DETROIT (AP) -- Attorney General Eric Holder on Friday extended federal recognition to the marriages of about 300 same-sex couples that took place in Michigan before a federal appeals court put those unions on hold.
Holder's action will enable the government to extend eligibility for federal benefits to the Michigan couples who married Saturday, which means they can file federal taxes jointly, get Social Security benefits for spouses and request legal immigration status for partners, among other benefits.
The attorney general said the families should not be asked to endure uncertainty regarding their benefits while courts decide the issue of same-sex marriage in Michigan. Holder did the same thing in Utah, where more than 1,000 same-sex couples got married before the U.S. Supreme Court put those unions on hold in January after a federal judge overturned the conservative state's same-sex marriage ban in December.
Holder's decision came a week after U.S. District Judge Bernard Friedman in Detroit struck down the gay marriage ban and two days after Michigan Gov. Rick Snyder called last weekend's marriages legal but said Michigan won't recognize them.
Snyder told reporters following an unrelated bill signing in Lansing that Holder's actions weren't a surprise "because of the situation in Utah and the position he took there."
However, it does "create more complexity," Snyder said. "... I'm sure we'll get a number of questions that we'll need to sort out about between the interrelationship of state and federal law."
Michigan needs to recognize that times are changing, said Donna DeMarco, whose reaction to Friday's federal recognition was: "Cool."
DeMarco and Lisa Ulrey were among the dozens of couples who married Saturday in Oakland County, northwest of Detroit.
"The federal government is making great strides with recognizing same-sex marriage," DeMarco said. "It's time for Michigan to get out of its prehistoric age and get with the times. When you have a state government that's full of hate and straddles political lines and doesn't recognize that people are people, it affects a lot of people."
DeMarco said she and Ulrey have not yet applied for joint Social Security benefits.
"I guess we can now," she said, adding that the couple will jointly file federal taxes next year.
Oakland County was one of four that took the extraordinary step of granting licenses Saturday just hours before the 6th U.S. Circuit Court of Appeals in Cincinnati ordered a temporary halt. The stay was extended indefinitely Tuesday.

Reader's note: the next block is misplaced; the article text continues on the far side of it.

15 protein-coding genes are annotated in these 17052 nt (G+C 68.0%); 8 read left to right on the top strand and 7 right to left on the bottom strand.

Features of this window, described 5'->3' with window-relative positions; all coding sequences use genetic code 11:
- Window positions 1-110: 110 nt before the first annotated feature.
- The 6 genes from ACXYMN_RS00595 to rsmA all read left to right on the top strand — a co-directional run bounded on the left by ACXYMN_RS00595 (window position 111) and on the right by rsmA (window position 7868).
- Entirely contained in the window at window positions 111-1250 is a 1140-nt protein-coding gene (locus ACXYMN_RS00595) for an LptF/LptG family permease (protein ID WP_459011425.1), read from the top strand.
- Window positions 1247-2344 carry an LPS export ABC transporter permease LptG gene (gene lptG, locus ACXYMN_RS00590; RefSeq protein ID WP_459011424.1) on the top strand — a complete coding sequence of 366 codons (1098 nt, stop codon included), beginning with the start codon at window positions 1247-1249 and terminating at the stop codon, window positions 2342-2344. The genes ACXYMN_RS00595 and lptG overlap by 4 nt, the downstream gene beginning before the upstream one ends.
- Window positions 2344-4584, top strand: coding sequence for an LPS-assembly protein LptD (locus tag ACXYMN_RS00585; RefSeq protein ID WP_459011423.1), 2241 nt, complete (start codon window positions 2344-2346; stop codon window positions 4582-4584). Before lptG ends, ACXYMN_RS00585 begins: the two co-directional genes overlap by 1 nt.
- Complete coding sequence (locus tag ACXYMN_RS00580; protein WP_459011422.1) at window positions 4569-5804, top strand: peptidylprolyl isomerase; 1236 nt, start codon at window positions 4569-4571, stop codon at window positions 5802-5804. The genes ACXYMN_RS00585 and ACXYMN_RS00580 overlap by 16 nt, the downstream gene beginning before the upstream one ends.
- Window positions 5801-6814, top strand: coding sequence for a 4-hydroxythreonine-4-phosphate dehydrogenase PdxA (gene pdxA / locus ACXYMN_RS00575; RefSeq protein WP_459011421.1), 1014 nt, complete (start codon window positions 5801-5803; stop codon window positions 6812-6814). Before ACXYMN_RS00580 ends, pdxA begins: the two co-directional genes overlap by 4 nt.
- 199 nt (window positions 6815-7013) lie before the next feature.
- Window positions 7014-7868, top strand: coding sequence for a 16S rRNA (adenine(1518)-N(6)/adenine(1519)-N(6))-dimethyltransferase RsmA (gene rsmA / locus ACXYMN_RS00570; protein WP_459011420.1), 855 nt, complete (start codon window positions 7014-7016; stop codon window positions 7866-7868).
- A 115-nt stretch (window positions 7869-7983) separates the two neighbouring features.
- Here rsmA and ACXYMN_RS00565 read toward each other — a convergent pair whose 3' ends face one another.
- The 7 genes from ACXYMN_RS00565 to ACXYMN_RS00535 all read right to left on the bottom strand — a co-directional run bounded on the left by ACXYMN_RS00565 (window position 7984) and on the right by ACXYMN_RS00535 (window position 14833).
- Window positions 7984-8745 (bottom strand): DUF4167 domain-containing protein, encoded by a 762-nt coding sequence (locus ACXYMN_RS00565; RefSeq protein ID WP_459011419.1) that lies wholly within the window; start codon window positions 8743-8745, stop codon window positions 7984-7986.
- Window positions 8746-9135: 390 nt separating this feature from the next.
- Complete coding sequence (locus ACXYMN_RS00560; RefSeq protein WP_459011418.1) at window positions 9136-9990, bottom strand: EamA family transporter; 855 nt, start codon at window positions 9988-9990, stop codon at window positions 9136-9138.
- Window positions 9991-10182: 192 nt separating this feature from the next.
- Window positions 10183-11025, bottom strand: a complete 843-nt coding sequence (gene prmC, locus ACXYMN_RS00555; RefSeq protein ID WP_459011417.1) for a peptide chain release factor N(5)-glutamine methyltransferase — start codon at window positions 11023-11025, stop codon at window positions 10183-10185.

The federal appeals court acted on a request from Michigan Attorney General Bill Schuette, who defended Michigan's same-sex marriage ban.
Friedman's ruling came in a federal lawsuit filed in 2012 by April DeBoer and Jayne Rowse, two Detroit-area nurses who are raising three children with special needs. DeBoer and Rowse have said they sued because they were barred from jointly adopting each other's children. Joint adoption is reserved for married heterosexual couples in Michigan.
"I think it's spectacular that our federal government has chosen to acknowledge the validity of these marriages, and accord the respect and dignity these couples and their families deserve," said attorney Dana Nessel, who represented DeBoer and Rowse.
Snyder, a Republican, acknowledged Wednesday that same-sex couples "had a legal marriage." But because of the court's stay, he added, the gay marriage ban has been restored. That closed the door, at least for now, to certain state benefits reserved solely for married couples. The American Civil Liberties Union has said more than 1,000 Michigan laws are tied to marriage.
Seventeen states and Washington, D.C., issue licenses for same-sex marriages. Since December, bans on gay marriage also have been overturned by courts in Texas, Oklahoma, Kentucky and Virginia, but appeals have put those cases on hold.
Matthew Barraza and Tony Milner are part of an ACLU lawsuit challenging Utah's decision to stop granting benefits for newly married same-sex couples. Only Barraza is legally recognized as a parent to their 4-year-old son, Jesse.
"Heaven forbid if something should happen to one us, Jesse would have the security of having the other parent take care of him," Milner said after the suit was filed. "Now, because of the state's refusal to recognize our marriage, this peace of mind is once again out of reach."
Associated Press writer Emma Fidel in Lansing, Mich., contributed to this report.
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